Sneakers - May 6, 2021

Is Bad Bunny the Next King of Collabs?

Morgan Baylis

Morgan is a writer and sneaker analyst based in Detroit, MI. He is the Content Coordinator of StockX.

We crunched the numbers to find out why Bad Bunny has the potential to be the next biggest musician in the collaboration market. Find out more below.

We crunched the numbers to find out why Bad Bunny has the potential to be the next biggest musician in the collaboration market. Find out more below.

This article is part 13 of 17 in the series: By The Numbers

We live in a culture of cross-pollination. The forces of technology and globalization have broken down cultural boundaries, and the diverse currents of fashion, music, art, and design intersect at a dizzying pace. In the field of sneakers, collaboration has become the primary driver of style and hype. Pairing diverse and divergent cultural perspectives to create new forms, collaboration is both a metaphor for our cultural era and its purest form of expression.

Enter Bad Bunny.

The reggaeton artist is only three shoe collaborations deep and has already inspired stratospheric levels of demand. From instant sell-outs to sky-high resale premiums, the hype surrounding anything he touches is almost unfathomable given how new Bad Bunny is the collaboration game. 

Claiming that Bad Bunny has the potential to attain the same collab greatness as Kanye West, Travis Scott, Pharrell, or Virgil Abloh may sound preposterous considering his relative newness. But looking closely at our sneaker price data, there is a surprisingly strong case that he’s on his way.

Here is why Bad Bunny may be the next king of collabs.

Making an Immediate Impact

When you look at the biggest collabs trading on StockX and the level of demand they inspire, it’s difficult to argue that Bad Bunny is royalty in the sneaker collab market right now. For example, the Air Jordan 1 High Travis Scott is currently trading for $2000, and prices are rising each day. But, if we look at the impact Bad Bunny has made in his first sneaker collaboration, and compare it to other artists’ debut performance in the past five years, it shows he is actually ahead at this stage in his collaboration career.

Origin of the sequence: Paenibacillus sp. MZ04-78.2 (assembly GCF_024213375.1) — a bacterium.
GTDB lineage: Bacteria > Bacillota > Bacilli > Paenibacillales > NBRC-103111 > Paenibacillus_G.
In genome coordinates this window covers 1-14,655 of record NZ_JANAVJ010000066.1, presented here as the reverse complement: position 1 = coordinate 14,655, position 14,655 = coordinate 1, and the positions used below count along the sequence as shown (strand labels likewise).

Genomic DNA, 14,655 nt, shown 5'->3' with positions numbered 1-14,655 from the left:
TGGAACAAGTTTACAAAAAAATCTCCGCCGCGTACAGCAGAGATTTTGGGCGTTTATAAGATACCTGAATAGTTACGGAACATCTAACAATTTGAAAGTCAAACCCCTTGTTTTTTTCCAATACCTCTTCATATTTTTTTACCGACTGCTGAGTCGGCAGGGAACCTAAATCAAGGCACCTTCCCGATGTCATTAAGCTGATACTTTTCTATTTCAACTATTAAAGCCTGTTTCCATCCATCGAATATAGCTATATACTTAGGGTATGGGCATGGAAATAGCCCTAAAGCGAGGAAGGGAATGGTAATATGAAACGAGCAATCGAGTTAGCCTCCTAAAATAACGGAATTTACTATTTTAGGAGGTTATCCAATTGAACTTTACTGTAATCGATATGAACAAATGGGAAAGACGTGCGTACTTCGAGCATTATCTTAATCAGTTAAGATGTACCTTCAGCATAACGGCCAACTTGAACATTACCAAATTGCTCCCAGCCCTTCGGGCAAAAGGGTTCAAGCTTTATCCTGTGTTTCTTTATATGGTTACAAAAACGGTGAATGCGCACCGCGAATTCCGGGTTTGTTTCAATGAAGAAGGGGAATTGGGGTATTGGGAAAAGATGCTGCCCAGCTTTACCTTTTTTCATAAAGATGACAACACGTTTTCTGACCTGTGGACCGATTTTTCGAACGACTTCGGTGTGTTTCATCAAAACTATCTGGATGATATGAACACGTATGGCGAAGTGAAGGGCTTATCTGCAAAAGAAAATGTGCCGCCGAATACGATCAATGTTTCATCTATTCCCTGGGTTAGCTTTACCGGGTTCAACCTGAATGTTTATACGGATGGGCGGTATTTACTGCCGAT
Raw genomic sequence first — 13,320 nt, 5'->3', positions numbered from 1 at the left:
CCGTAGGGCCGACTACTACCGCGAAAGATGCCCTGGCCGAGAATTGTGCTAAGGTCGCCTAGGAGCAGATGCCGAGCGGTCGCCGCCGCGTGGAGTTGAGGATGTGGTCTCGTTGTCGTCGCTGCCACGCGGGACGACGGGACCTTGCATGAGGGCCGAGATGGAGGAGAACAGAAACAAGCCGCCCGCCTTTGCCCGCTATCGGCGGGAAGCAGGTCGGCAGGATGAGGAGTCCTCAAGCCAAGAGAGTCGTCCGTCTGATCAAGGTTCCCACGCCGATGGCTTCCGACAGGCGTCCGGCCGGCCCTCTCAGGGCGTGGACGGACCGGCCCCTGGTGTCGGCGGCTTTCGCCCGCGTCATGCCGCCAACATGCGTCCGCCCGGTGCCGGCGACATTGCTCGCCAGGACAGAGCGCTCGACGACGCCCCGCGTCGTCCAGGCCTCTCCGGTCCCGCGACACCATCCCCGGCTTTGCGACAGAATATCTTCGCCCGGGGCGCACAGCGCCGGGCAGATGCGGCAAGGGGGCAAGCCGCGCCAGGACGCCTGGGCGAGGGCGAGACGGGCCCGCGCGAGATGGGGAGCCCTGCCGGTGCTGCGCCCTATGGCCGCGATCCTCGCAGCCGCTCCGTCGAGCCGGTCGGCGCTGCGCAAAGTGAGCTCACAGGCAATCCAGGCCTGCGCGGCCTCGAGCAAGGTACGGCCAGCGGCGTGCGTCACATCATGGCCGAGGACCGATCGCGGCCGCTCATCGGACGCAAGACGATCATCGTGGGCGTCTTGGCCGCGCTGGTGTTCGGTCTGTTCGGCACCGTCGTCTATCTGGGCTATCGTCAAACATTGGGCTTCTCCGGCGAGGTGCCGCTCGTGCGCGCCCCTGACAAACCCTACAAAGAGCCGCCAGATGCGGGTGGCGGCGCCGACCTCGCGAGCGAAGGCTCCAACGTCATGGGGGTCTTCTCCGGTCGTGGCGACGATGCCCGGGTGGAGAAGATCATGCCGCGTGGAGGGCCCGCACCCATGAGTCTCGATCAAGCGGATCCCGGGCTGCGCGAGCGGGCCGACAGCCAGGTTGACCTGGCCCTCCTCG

bad bunny sneakers

The chart above shows the average release week premiums for debut musician sneaker collabs in the last five years. For this analysis, each release had to be the musician’s first sneaker collab. We also excluded releases that utilized brand new silhouettes, like Jaden Smith’s New Balance Vision Racer and Rihanna’s Puma Creeper. This allows us to isolate the impact of the artist alone, by measuring how much their contribution boosted prices relative to previous versions of the same sneaker model. 

In the last five years, the adidas Forum Low Bad Bunny posted the highest release week premium for a debut artist collab on StockX. With a price premium of 330%, the Bad Bunny collab is far ahead of its closest rivals, all of which debuted with premiums under 200%. You’d have to go all the way back to the pre-StockX era, to Kanye and Pharrell, to find a debut performance this strong. Even debut collabs featuring the likes of superstars like Travis Scott and J Balvin had never accomplished that feat.

While the Air Force 1 Travis Scott AF100 has averaged a premium of just under 900% in the past year, it wasn’t as valuable when it first released in 2017. In its first week on the market, the Travis Scott AF100 only reached a premium of 127% in its first week on StockX. The growth in value alone shows how far Travis Scott’s impact on resale has come in the past four years. Some could argue that Travis’ impact on the AF1 would have been larger if they had released post-Astro World, the album that delivered his first number one record and expanded his fanbase. But at the same stage in the sneaker collab market, Bad Bunny has Travis Scott beat.